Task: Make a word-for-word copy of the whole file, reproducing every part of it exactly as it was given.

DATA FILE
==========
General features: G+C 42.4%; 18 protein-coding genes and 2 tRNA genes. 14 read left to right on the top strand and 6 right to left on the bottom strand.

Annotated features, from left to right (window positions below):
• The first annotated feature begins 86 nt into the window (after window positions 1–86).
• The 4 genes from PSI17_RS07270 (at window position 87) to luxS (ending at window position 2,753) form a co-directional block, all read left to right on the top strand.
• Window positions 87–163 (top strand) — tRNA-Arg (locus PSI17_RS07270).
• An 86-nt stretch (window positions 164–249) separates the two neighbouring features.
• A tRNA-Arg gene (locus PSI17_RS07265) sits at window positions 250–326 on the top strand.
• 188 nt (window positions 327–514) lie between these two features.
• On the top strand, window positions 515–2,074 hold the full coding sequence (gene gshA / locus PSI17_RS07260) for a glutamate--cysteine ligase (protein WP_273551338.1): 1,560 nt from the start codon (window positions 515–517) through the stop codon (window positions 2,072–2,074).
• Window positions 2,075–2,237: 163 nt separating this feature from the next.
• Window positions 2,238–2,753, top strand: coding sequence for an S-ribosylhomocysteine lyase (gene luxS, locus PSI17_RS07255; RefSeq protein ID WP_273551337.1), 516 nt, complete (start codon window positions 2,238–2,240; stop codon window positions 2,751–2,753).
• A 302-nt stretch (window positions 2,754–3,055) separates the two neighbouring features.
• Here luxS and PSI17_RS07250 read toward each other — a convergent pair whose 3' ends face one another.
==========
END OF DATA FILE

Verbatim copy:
General features: G+C 42.4%; 18 protein-coding genes and 2 tRNA genes. 14 read left to right on the top strand and 6 right to left on the bottom strand.

Annotated features, from left to right (window positions below):
• The first annotated feature begins 86 nt into the window (after window positions 1–86).
• The 4 genes from PSI17_RS07270 (at window position 87) to luxS (ending at window position 2,753) form a co-directional block, all read left to right on the top strand.
• Window positions 87–163 (top strand) — tRNA-Arg (locus PSI17_RS07270).
• An 86-nt stretch (window positions 164–249) separates the two neighbouring features.
• A tRNA-Arg gene (locus PSI17_RS07265) sits at window positions 250–326 on the top strand.
• 188 nt (window positions 327–514) lie between these two features.
• On the top strand, window positions 515–2,074 hold the full coding sequence (gene gshA / locus PSI17_RS07260) for a glutamate--cysteine ligase (protein WP_273551338.1): 1,560 nt from the start codon (window positions 515–517) through the stop codon (window positions 2,072–2,074).
• Window positions 2,075–2,237: 163 nt separating this feature from the next.
• Window positions 2,238–2,753, top strand: coding sequence for an S-ribosylhomocysteine lyase (gene luxS, locus PSI17_RS07255; RefSeq protein ID WP_273551337.1), 516 nt, complete (start codon window positions 2,238–2,240; stop codon window positions 2,751–2,753).
• A 302-nt stretch (window positions 2,754–3,055) separates the two neighbouring features.
• Here luxS and PSI17_RS07250 read toward each other — a convergent pair whose 3' ends face one another.